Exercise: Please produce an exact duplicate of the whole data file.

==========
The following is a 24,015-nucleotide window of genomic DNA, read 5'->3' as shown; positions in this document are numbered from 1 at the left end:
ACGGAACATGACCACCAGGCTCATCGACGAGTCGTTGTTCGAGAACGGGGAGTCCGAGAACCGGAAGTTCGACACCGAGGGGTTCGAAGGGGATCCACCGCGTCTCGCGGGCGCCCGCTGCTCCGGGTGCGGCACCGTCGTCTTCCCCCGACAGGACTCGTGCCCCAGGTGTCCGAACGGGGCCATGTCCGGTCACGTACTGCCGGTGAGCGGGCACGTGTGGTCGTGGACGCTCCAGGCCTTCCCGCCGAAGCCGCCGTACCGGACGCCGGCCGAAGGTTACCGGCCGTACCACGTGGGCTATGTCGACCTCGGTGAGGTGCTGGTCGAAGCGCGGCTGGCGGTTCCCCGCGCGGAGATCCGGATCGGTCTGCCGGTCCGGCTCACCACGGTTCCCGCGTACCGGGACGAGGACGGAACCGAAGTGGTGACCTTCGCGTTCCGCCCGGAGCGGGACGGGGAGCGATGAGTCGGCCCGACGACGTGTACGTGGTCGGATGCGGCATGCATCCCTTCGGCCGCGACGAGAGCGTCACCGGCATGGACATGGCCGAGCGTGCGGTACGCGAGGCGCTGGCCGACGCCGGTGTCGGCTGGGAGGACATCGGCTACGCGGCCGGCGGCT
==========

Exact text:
The following is a 24,015-nucleotide window of genomic DNA, read 5'->3' as shown; positions in this document are numbered from 1 at the left end:
ACGGAACATGACCACCAGGCTCATCGACGAGTCGTTGTTCGAGAACGGGGAGTCCGAGAACCGGAAGTTCGACACCGAGGGGTTCGAAGGGGATCCACCGCGTCTCGCGGGCGCCCGCTGCTCCGGGTGCGGCACCGTCGTCTTCCCCCGACAGGACTCGTGCCCCAGGTGTCCGAACGGGGCCATGTCCGGTCACGTACTGCCGGTGAGCGGGCACGTGTGGTCGTGGACGCTCCAGGCCTTCCCGCCGAAGCCGCCGTACCGGACGCCGGCCGAAGGTTACCGGCCGTACCACGTGGGCTATGTCGACCTCGGTGAGGTGCTGGTCGAAGCGCGGCTGGCGGTTCCCCGCGCGGAGATCCGGATCGGTCTGCCGGTCCGGCTCACCACGGTTCCCGCGTACCGGGACGAGGACGGAACCGAAGTGGTGACCTTCGCGTTCCGCCCGGAGCGGGACGGGGAGCGATGAGTCGGCCCGACGACGTGTACGTGGTCGGATGCGGCATGCATCCCTTCGGCCGCGACGAGAGCGTCACCGGCATGGACATGGCCGAGCGTGCGGTACGCGAGGCGCTGGCCGACGCCGGTGTCGGCTGGGAGGACATCGGCTACGCGGCCGGCGGCT